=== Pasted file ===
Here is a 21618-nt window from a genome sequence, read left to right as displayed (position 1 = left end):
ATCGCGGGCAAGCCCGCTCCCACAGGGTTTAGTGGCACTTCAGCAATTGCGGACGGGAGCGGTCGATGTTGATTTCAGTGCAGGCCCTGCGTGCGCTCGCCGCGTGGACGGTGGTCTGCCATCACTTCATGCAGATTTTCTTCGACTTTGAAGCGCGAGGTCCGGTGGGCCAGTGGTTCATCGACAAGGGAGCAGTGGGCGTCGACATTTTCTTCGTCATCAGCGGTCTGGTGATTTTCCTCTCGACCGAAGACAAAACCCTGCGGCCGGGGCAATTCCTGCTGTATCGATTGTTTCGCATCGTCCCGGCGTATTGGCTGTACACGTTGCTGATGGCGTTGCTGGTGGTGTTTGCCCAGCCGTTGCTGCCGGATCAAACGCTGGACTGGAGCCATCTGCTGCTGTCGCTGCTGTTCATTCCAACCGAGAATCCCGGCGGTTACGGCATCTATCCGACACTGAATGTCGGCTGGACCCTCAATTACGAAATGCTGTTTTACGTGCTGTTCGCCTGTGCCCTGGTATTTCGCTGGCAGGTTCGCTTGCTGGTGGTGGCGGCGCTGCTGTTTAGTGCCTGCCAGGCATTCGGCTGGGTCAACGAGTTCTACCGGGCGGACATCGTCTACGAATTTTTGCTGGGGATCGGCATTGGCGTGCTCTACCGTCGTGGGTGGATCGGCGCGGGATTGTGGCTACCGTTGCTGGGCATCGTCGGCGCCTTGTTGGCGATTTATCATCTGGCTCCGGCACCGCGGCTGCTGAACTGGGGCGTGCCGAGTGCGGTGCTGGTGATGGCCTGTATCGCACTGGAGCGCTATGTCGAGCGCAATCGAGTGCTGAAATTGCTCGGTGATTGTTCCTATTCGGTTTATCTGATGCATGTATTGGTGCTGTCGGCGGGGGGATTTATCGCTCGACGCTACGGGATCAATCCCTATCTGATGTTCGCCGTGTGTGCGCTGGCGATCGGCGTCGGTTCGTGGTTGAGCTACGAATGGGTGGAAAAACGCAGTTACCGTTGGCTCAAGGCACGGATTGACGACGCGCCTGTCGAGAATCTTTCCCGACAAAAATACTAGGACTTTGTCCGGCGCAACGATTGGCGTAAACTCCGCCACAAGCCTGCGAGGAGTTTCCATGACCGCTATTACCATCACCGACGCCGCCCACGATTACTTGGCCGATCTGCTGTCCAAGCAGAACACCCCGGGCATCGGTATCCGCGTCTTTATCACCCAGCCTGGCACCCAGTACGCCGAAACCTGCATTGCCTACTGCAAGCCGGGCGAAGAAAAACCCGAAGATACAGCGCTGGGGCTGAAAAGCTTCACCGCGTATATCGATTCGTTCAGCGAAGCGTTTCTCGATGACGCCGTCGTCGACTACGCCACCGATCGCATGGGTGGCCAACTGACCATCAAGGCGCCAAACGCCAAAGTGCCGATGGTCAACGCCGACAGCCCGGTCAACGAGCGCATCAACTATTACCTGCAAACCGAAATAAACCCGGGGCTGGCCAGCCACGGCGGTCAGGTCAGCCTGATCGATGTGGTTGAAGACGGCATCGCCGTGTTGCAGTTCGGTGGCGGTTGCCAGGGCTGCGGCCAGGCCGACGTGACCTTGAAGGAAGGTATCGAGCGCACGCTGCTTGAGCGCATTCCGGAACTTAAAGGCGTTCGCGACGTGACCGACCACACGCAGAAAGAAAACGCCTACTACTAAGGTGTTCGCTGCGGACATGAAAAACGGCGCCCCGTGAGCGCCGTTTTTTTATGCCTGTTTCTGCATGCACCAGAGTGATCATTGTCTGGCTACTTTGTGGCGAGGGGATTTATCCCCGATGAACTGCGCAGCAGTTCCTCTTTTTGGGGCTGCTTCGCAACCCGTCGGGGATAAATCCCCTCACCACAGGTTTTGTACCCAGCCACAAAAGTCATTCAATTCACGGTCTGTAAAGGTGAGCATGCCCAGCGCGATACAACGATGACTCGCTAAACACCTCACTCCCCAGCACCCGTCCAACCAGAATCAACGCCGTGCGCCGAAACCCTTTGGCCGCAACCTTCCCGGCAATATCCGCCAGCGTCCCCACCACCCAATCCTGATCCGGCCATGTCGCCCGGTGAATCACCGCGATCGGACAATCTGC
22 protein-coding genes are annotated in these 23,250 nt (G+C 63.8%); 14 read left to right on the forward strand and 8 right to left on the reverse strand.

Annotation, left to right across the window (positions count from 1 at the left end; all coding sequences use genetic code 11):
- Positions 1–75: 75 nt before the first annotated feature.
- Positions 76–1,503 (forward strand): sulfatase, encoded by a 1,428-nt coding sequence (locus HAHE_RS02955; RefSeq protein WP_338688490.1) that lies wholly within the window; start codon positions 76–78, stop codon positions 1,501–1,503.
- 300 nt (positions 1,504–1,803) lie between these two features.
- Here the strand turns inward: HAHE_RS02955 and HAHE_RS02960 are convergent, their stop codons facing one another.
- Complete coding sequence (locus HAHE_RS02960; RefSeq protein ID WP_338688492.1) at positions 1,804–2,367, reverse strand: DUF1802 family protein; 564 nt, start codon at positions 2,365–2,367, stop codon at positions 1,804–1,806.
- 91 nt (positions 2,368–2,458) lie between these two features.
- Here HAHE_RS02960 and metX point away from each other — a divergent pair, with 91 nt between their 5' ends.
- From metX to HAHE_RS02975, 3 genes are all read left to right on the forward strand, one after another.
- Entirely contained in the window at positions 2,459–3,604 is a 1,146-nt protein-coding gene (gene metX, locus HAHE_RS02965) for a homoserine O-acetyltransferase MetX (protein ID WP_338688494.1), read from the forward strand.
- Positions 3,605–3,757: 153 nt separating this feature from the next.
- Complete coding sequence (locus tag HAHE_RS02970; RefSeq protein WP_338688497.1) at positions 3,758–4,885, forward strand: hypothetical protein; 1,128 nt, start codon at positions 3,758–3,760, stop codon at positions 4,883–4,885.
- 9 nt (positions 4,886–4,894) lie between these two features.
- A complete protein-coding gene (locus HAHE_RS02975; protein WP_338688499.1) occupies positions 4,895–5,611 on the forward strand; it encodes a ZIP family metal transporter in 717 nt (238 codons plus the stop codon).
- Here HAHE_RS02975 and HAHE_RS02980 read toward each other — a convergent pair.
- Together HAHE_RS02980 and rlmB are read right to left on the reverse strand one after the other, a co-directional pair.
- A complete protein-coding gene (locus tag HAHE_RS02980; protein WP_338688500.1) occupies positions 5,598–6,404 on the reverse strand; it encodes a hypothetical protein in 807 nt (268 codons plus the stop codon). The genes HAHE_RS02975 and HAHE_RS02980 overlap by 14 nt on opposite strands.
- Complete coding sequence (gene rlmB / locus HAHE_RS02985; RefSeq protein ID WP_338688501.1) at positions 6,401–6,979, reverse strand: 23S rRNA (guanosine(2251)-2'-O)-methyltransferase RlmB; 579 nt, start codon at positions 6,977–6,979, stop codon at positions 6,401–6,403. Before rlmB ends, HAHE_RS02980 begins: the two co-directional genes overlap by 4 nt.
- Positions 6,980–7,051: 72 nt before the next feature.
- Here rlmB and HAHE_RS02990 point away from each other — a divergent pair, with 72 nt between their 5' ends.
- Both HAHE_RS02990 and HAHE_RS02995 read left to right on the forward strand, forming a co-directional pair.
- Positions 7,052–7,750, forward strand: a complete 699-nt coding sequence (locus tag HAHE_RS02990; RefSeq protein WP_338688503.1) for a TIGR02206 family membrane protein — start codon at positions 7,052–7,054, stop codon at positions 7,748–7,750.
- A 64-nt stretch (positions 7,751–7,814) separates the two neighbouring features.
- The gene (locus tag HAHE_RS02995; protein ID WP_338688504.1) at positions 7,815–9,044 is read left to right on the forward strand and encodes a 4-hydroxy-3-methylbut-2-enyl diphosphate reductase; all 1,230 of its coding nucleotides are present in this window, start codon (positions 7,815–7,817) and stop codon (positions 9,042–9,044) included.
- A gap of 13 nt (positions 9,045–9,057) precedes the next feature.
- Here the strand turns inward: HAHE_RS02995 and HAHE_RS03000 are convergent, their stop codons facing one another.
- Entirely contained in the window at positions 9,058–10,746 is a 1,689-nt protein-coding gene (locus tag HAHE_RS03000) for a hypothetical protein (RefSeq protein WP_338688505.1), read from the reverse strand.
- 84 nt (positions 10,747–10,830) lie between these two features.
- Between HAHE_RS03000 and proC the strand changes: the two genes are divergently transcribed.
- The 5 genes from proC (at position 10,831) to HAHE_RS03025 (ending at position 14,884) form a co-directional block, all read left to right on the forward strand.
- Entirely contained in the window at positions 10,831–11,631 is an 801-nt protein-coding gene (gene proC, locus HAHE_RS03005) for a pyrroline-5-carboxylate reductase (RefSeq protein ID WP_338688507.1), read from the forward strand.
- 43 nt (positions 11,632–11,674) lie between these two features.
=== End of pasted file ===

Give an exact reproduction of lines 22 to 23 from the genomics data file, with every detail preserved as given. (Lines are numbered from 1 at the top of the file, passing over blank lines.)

- Positions 6,980–7,051: 72 nt before the next feature.
- Here rlmB and HAHE_RS02990 point away from each other — a divergent pair, with 72 nt between their 5' ends.